After the cemetary, we found lunch in a restaurant nearby, which turned out to be very good. I was feeling mighty poorly at this point and we split a liter of real sugar Coke that made my throat far less painful. The tiramisu we shared for dessert was what I’d been waiting over seven years to have again – it was phenomenally good. We hung out by the old city wall a while so Dan could draw and I made him do some awesome madlibs my cousin had given me for Christmas. We went back to our hostel, which had one of the weirdest setups I’d ever seen, and were shown to our room – in a completely different building, up and through a courtyard in an apartment with a sign on the door that said “pink palace.” There were only three beds in our room, and nobody stayed in the third bed, so we had the room to ourselves. Neither of us felt very well, so we relaxed for a while before going out and exploring a nearby church, the Santa Maria Nuovo. While we didn’t have to pay to get in, there was a machine in which one could deposit euro coins in order to illuminate various artwork around the inside of the church. Someone chose to light up a particularly beautiful mosaic while we were exploring, for which I was very glad. It was a thoroughly lovely church and felt much more spiritual and holy than St. Peter’s Basilica had, as it wasn’t a series of homages to popes but instead just full of beauty dedicated to God.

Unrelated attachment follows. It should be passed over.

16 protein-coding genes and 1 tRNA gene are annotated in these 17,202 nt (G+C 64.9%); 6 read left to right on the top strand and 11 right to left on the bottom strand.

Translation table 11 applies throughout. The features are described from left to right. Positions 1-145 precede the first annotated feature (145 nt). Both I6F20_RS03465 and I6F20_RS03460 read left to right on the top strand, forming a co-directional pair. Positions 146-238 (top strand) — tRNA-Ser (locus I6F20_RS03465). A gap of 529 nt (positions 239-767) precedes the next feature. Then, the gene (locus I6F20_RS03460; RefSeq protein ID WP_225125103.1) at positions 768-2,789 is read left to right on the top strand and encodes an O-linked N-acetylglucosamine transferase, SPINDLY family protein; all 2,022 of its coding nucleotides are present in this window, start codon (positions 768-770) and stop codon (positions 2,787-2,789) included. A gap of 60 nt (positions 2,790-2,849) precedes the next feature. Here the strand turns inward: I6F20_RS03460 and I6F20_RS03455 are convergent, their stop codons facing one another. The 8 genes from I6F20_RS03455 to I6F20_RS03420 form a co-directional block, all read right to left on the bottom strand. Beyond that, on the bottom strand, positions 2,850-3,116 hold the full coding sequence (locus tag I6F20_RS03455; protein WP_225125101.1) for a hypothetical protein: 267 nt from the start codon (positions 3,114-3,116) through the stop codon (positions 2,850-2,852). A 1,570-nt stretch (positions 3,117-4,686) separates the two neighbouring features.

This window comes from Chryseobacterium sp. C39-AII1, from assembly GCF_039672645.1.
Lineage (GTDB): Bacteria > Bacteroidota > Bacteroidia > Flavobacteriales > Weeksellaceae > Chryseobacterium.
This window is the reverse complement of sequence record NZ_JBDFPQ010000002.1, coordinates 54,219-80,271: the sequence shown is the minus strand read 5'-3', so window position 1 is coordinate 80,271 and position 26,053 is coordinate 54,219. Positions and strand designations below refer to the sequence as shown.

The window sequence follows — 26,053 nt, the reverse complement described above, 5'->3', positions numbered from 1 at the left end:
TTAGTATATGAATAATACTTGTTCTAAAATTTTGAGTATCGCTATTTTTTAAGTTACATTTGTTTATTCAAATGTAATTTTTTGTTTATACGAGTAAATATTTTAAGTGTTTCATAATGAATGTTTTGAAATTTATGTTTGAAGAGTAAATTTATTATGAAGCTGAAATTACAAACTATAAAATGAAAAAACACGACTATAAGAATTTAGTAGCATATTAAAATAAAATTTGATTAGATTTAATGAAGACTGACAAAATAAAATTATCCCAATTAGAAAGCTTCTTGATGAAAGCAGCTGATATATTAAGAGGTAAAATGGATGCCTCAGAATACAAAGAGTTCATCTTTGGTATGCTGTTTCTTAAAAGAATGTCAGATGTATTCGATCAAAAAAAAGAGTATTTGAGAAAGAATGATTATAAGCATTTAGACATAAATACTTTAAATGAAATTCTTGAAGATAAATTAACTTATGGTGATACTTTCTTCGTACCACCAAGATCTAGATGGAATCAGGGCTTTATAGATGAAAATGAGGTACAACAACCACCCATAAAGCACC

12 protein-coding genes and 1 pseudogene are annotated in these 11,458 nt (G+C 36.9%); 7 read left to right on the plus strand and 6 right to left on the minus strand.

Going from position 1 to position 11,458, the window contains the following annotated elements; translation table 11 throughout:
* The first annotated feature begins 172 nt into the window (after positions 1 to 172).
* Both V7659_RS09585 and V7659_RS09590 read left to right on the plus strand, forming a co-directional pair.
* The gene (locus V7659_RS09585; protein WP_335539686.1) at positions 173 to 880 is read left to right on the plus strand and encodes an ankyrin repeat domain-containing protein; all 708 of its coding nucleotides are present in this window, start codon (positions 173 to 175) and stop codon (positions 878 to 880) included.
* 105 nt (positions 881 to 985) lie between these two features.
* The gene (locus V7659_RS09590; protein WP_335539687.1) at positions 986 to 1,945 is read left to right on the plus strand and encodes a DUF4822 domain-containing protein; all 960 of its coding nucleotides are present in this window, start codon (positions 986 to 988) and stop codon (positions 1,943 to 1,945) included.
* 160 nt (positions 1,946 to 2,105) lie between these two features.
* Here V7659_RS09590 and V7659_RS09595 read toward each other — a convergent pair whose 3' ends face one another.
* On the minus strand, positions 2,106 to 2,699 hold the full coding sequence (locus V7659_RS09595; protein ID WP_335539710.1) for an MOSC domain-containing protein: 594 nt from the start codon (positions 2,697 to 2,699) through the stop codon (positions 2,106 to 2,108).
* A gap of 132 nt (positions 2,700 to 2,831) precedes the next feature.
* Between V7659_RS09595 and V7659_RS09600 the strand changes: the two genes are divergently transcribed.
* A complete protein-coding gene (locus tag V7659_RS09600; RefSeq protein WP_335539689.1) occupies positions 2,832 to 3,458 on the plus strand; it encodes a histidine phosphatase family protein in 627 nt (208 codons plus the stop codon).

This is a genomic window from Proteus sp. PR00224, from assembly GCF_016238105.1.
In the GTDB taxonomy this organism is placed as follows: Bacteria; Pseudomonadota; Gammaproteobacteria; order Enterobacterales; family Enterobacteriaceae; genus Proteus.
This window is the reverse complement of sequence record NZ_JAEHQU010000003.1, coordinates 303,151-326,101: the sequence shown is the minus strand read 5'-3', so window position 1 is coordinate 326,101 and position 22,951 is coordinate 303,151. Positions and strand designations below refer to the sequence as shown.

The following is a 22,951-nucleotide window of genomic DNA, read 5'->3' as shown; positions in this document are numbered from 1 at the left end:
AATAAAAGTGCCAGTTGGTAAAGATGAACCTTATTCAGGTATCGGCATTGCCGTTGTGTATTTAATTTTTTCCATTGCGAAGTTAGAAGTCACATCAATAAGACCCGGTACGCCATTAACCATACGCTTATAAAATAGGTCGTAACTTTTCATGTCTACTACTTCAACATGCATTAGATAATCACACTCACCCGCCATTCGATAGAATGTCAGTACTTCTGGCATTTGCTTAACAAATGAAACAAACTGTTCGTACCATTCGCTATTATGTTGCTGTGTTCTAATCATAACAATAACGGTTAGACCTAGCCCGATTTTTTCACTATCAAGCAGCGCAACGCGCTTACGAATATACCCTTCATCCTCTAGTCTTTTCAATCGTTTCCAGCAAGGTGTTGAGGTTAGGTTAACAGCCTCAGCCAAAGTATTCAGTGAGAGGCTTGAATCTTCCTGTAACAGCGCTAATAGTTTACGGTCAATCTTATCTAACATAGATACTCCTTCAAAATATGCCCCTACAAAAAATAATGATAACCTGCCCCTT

One of the reasons we’d chosen to stay at this particular hostel, aside from its proximity to Termini station, was that they offered “free dinner and free breakfast.” There wasn’t any common area in the hostel, just a little vestibule where the computer and intake area were, and some rooms full of bunk beds. I wondered whether there was another room somewhere. When we arrived for “free dinner” we found that no, in fact, there was no other room, and the little ten by five area was stuffed to the gills with young backpacker types, all drinking “free wine” (horrible rotgut) and holding flimsy thin plastic bowls. There was no room for us, so we were instructed to sit on someone’s bed in one of the dorm rooms by ourselves. Eventually we were served some sort of broccoli-ish soup, which tasted OK but was terribly hot and impossible to hold while standing/sitting. Several people spilled. After the soup, there was a serving of the worst pasta I’ve ever eaten, with a watery pink sauce, carrots, peas, and potatoes all mixed in. I ate three bites and promptly threw it away having an acute case of indigestion from the rotgut and the soup. We couldn’t really socialize with anyone, since there was no room in the vestibule and nobody else in the room with us, so we just left and fell asleep super early wondering what surprises awaited us at “free breakfast.”